Since we started catching rain in pans and writing down measurements, Texas has never gotten so little rainfall as we have this year. As we reported in our recent story on the cattle industry, we're in uncharted territory. That's why, in August, experts were anticipating another huge wave of cows shipped to feedlots to get fat before heading to the slaughterhouse.
That's what had happened in July, when the USDA logged a 22-percent increase in the number of cows placed in feedlots over the same month in 2010. In Texas, which is bearing the brunt of the drought, 56 percent more cows were sent to get fattened up than in July 2010. The state was literally disgorging itself, as quickly as possible, of the cattle it no longer had grass to feed.
So it would make sense for the trend to continue on into August, right? Nope. The state actually saw a decrease in cows put in the feedlots -- but not because things are looking up for the cattle industry. In all likelihood it's because feedlots were already at capacity, and because drought-stressed cows required more time to chubby up before they're moved along. Not to mention that most of them have already been slaughtered.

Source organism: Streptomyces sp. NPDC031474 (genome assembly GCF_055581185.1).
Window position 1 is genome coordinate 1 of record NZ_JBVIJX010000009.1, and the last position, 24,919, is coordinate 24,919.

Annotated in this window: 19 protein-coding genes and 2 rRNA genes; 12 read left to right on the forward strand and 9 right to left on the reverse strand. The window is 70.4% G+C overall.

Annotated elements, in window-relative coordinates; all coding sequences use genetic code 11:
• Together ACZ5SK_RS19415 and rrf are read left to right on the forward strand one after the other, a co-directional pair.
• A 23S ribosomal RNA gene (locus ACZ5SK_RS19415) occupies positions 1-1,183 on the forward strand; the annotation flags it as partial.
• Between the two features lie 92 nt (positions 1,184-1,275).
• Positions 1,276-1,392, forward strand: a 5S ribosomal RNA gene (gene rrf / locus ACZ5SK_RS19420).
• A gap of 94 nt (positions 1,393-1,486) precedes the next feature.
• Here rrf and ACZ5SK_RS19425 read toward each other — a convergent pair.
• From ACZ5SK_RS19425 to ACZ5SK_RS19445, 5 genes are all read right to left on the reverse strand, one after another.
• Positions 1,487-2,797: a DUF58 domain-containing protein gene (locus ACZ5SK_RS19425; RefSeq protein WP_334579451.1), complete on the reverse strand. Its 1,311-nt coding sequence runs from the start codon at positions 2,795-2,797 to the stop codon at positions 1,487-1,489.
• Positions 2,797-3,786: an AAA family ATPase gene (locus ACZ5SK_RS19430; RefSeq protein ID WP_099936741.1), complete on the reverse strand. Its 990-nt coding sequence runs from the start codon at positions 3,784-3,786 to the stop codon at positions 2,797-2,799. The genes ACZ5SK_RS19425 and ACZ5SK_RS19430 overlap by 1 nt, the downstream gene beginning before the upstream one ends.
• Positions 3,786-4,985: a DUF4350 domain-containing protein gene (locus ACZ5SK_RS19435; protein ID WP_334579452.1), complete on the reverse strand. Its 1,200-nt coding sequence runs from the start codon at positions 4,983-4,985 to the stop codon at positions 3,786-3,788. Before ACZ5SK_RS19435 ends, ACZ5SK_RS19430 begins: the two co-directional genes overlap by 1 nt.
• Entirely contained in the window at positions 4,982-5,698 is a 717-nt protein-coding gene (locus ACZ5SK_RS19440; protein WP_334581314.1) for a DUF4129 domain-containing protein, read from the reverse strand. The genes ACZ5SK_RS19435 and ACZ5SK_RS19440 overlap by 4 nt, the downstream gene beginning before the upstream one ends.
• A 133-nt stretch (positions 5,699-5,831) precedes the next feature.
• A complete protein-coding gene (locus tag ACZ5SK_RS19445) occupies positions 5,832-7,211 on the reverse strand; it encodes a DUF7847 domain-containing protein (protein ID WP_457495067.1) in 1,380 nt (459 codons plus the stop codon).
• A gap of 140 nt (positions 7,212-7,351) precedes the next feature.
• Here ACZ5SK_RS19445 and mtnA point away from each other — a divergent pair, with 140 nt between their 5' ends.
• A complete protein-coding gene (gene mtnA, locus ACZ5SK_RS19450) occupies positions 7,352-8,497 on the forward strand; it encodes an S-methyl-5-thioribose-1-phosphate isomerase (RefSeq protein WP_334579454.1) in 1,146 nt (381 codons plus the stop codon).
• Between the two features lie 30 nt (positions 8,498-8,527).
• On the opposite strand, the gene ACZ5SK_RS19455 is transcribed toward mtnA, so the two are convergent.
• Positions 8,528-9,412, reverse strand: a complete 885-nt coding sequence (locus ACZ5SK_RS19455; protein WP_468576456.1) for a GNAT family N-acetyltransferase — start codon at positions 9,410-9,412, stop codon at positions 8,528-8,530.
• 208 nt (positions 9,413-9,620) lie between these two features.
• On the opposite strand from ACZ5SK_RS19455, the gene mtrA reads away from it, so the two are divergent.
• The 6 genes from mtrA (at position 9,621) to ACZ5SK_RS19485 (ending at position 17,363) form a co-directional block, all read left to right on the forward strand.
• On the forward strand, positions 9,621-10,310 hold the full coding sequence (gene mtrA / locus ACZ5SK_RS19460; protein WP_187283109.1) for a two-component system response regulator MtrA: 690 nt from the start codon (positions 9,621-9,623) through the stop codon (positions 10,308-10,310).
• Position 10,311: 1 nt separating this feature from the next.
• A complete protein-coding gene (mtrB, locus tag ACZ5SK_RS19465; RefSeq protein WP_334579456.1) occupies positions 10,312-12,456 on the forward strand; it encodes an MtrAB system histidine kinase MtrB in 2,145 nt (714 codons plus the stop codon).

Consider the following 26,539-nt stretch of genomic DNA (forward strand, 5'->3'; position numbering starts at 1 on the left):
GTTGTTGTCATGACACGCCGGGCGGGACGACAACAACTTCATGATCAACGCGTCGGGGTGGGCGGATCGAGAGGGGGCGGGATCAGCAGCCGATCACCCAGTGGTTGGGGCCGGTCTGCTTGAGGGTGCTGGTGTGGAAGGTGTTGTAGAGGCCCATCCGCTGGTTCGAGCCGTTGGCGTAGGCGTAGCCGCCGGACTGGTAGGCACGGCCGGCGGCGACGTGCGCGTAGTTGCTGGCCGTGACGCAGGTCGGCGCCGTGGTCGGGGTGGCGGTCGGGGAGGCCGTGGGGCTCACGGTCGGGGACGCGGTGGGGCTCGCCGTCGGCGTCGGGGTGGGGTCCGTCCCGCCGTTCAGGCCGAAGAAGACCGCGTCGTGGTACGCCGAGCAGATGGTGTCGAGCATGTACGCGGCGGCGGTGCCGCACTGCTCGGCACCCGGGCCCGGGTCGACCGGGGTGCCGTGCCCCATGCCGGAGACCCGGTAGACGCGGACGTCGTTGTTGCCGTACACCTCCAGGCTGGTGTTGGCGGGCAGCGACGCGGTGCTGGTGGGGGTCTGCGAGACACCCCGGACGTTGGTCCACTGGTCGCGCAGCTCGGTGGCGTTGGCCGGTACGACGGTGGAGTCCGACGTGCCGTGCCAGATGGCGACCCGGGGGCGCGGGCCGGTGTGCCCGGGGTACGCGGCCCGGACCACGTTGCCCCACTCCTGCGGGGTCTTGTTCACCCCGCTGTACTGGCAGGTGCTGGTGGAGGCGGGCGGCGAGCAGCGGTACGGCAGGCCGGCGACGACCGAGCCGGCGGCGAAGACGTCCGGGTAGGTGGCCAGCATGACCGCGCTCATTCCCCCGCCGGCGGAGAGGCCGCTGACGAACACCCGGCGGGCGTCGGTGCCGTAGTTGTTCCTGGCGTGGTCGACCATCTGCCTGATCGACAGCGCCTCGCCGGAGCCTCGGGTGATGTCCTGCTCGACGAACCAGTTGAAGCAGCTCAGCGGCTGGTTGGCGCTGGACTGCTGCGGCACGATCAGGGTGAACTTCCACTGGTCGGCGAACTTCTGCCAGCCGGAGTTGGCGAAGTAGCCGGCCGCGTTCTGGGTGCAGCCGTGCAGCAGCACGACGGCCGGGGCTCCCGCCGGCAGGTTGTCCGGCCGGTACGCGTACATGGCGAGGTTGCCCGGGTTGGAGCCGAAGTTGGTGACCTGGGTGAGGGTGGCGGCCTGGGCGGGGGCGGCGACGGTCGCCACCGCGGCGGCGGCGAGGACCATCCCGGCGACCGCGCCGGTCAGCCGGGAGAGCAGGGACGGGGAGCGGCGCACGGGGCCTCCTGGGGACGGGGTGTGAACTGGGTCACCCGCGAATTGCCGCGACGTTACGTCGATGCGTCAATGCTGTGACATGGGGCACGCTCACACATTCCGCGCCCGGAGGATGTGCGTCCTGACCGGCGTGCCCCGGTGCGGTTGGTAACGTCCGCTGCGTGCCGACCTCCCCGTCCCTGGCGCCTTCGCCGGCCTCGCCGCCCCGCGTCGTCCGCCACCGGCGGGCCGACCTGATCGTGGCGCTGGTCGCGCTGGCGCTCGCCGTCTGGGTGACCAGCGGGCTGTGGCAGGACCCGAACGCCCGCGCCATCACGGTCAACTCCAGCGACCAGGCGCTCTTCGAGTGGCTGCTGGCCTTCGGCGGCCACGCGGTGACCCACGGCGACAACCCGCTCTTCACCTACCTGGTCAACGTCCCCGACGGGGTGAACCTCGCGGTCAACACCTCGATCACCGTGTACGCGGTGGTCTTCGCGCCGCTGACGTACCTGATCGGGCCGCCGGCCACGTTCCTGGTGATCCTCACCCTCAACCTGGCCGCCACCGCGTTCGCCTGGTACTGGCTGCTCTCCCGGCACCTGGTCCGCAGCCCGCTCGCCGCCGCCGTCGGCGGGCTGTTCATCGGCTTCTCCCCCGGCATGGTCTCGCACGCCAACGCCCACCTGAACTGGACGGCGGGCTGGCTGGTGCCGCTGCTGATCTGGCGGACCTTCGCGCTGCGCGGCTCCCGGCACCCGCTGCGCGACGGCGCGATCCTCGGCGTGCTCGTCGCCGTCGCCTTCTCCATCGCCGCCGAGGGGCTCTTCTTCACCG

In September, experts predicted that the trend would continue, with the cattle market grinding to a standstill. Nationwide, that didn't happen. But in Texas, as expected, things the market continued to stagnate. Cattle ranchers are barely holding on. Another La Niña has settled over the Southern Plains, heralding another dry winter and spring, according to NOAA's recently released Winter Outlook. As record feedlot placements indicate, they've already sold off a large portion of their herds just to get by.
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In September, Texas trended exactly as analysts predicted: A 10-percent drop, while most other beef-producing states, including Colorado, Idaho and Nebraska, saw big increases. Texas ranchers, it seems, have already culled to the bone.